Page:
Recession and the butterfly effect

If you could go back in time and pick a moment to change the history of this recession, what would it be?

By Jim Van Meerten Nov 2, 2009 11:34AM
Last weekend I watched a movie starring Ashton Kutcher called "The Butterfly Effect." The main character finds that he can go back in time and, by changing just one moment, rewrite all the history from that point in time to the present.

I started thinking what moment in time I would change to rewrite the history of this recession. I think the moment I would pick would be when some analyst at Standard and Poor's decided to rate toxic assets as AAA - Investment Grade instead of the B or C speculative grade they deserved.

That moment in time is when securities firms had the green light to begin selling all this junk to pension funds, trust companies, widows and orphans as sure-thing investments and not bets at the crap tables.

This opened the floodgates and Wall Street had access to billions if not trillions of dollars of conservative foundation, retirement, banking and insurance company assets that would not have been used to purchase this junk if they were rated as speculative instead of investment grade.

I'm still having a hard time figuring out if the ratings firms were just totally incompetent or an accomplice in the most massive fraud ever perpetrated on the American public.

Bernie Madoff and Allan Stanford are getting all the headlines and their prosecution makes a few people feel good but when does the investigation of these rating agencies start? The big fraud couldn't have happened without their investment grade ratings.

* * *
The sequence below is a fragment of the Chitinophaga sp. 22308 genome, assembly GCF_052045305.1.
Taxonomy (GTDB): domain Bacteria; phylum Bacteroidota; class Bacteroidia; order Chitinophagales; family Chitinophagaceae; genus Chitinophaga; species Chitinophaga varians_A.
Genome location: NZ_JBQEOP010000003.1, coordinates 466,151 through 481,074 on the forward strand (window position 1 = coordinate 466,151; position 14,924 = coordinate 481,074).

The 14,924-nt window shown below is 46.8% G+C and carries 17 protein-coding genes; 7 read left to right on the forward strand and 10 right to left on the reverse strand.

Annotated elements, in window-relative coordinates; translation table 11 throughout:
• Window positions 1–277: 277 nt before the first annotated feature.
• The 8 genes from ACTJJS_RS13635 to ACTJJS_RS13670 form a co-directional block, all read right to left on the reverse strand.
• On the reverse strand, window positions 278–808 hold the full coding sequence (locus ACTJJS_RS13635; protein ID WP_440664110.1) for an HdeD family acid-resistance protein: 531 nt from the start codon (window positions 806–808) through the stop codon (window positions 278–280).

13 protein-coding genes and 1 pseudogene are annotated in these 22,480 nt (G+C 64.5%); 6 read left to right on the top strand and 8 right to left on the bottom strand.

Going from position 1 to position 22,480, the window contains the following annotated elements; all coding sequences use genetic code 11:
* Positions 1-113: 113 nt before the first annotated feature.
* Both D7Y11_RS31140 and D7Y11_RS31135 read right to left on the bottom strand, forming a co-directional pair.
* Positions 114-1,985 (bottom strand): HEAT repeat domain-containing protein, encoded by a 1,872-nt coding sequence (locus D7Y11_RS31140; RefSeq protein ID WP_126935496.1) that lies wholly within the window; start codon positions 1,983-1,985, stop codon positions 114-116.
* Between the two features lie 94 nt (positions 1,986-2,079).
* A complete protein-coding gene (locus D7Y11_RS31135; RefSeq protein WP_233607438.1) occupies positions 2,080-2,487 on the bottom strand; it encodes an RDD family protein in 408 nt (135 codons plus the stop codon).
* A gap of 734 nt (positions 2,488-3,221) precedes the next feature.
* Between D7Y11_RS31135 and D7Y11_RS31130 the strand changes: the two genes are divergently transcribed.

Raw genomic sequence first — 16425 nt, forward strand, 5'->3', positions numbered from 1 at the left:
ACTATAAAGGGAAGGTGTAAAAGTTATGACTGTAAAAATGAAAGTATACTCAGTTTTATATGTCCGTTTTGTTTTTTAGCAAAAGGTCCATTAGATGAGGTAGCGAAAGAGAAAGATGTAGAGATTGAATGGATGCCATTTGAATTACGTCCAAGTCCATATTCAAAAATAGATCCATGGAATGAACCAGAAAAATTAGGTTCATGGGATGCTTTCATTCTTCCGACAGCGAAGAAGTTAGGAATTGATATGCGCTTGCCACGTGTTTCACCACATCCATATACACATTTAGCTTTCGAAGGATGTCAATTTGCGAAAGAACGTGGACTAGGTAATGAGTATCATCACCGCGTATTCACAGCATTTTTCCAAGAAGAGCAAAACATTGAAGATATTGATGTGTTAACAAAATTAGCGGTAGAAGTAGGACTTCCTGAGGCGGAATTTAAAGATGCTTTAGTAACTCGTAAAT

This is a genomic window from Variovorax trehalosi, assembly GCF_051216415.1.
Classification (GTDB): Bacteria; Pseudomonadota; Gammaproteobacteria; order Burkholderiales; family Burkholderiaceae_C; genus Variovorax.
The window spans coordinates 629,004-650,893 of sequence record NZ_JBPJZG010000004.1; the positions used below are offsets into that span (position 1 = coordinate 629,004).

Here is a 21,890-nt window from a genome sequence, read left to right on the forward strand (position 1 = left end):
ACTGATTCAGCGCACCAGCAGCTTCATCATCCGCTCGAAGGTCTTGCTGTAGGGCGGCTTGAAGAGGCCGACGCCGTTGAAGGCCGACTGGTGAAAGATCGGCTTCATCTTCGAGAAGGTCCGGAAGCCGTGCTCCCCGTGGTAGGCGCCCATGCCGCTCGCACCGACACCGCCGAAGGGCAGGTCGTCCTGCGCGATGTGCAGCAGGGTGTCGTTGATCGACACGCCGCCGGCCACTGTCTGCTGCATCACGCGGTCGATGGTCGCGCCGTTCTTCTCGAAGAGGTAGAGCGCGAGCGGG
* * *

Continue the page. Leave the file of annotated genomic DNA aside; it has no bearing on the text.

With all of the federal rules and regulations that have been broken, ignored or bent, I think it's ironic that the only one who seems to care is Andrew Cuomo, the attorney general of the state of New York.

I was promised change and transparency if there was a new administration, but it looks like Eric Holder, our U.S. Attorney General, is still asleep at the wheel. Why isn't he taking the lead on investigating what happened and why?

I need answers and so do you. Were the rating agencies negligent or were they a part of the conspiracy? The real big question is why are we still letting them continue to rate investments after they gave us all such bad advice?

What moment in time would you change or do you think that it would have happened anyway?

Jim Van Meerten is an investor who writes on financial matters here and on Financial Tides. Please leave a comment below or e-mail
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